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Posts Tagged ‘waffles’

by Sarah Steimer

Gluten-free oat waffles

These waffles were honestly better than many gluten-full waffles I’ve eaten. They’re going straight to the top of my, “Hey, still a splurge but not too bad for you in the long run” list.

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by Sarah Steimer

Using beets instead of food coloring will yield a more deep red-brown color, versus a bold red color from food dye. Even though the color isn't as pronounced, I still prefer the natural route.

Using beets instead of food coloring will yield a more deep red-brown color, versus a bolder red color from food dye. Even though the color isn’t as pronounced, I still prefer the natural route. I topped my waffles with just a dusting of powdered sugar for the photo, but these would be great with syrup, a berry compote and/or some dark chocolate shavings.

  • 2 medium-sized beets
  • 1 cup whole wheat flour OR wheat pastry flour
  • 1 1/2 cups all-purpose flour
  • 1/3 cup brown sugar
  • 2 tablespoons cocoa powder
  • 1 teaspoon cinnamon
  • 2 1/4 teaspoons baking powder
  • 1 teaspoon baking soda
  • 1/2 teaspoon salt
  • 2 cups milk (I used skim)
  • 1 teaspoon vinegar
  • 6 tablespoons unsalted butter, melted and cooled
  • 4 eggs, yolks and white separated
  • 1 teaspoon vanilla extract

    I made these waffles yesterday and am freezing them until Valentine's Day. I certainly don't have the time to make waffles for breakfast during the weekday, so I'll just pop these in the toaster come Thursday.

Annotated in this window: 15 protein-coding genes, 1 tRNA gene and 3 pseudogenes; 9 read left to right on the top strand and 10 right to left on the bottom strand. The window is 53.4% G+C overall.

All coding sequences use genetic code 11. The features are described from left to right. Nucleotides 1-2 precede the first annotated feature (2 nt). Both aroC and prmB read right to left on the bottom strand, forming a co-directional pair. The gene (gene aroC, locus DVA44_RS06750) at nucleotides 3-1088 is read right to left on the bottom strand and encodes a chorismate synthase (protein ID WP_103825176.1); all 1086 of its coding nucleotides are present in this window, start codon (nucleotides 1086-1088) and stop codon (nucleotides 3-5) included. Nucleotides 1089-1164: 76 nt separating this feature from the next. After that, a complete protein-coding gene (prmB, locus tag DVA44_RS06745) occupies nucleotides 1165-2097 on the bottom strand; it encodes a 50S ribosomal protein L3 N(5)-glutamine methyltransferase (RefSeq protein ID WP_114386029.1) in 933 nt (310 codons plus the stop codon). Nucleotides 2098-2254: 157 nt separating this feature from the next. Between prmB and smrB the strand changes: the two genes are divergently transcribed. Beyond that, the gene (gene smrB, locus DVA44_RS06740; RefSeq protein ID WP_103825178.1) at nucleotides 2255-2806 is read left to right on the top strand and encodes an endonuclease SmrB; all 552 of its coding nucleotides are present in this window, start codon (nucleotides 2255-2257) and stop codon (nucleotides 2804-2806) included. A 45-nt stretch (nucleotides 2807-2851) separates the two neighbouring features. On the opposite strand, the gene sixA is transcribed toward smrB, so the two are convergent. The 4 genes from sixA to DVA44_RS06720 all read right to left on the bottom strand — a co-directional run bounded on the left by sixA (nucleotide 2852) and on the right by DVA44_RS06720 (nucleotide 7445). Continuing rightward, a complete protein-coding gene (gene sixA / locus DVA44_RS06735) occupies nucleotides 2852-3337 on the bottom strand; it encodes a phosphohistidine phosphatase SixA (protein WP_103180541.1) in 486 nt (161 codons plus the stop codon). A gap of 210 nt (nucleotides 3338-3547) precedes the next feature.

I made these waffles yesterday and am freezing them until Valentine’s Day. I certainly don’t have the time to make waffles for breakfast during the weekday, so I’ll just pop these in the toaster when I have a moment Thursday morning.

Rinse the beets and cut off their tops and bottoms where the stems and root tails begin. Boil in a small pot over medium heat for about 30 minutes, or until the beets can be easily pierced with a knife. Let the beets cool until you can touch them easily. Using gloves (beets can be messy), peel the skins off the beets, which should come off very easily. Cut the beets into about1/2-inch cubes (does not need to be exact) and add to a blender with a few teaspoons of water. Puree until smooth, adding more water if necessary. Measure out 1/2 cup of the puree and store whatever is left.

In a medium bowl, whisk together the flours, sugar, cocoa powder, baking powder, baking soda and salt.

In a large bowl, combine the milk and vinegar. Let sit for about 5 minutes. Whisk in the beet puree, butter, egg yolks and vanilla. Add the dry ingredients into the wet ingredients and mix until just combined — so pink!

Pink is far from my favorite color, but this natural rosy color was really cool. Too bad the waffles don't stay this tone once the batter is cooked.

Pink is far from my favorite color, but this natural deep rose tone was really beautiful. Too bad the waffles don’t remain this shade once the batter is cooked.

In a small bowl (last bowl, I promise), beat the egg whites until stiff peaks appear. Using a spatula, gently fold the egg whites into the batter.

Bake according to your wafflemaker’s directions. If your machine has a temperature option, set to medium-high.

Makes about 12 Belgium waffles.

Recipe adapted from: Daily Nibbles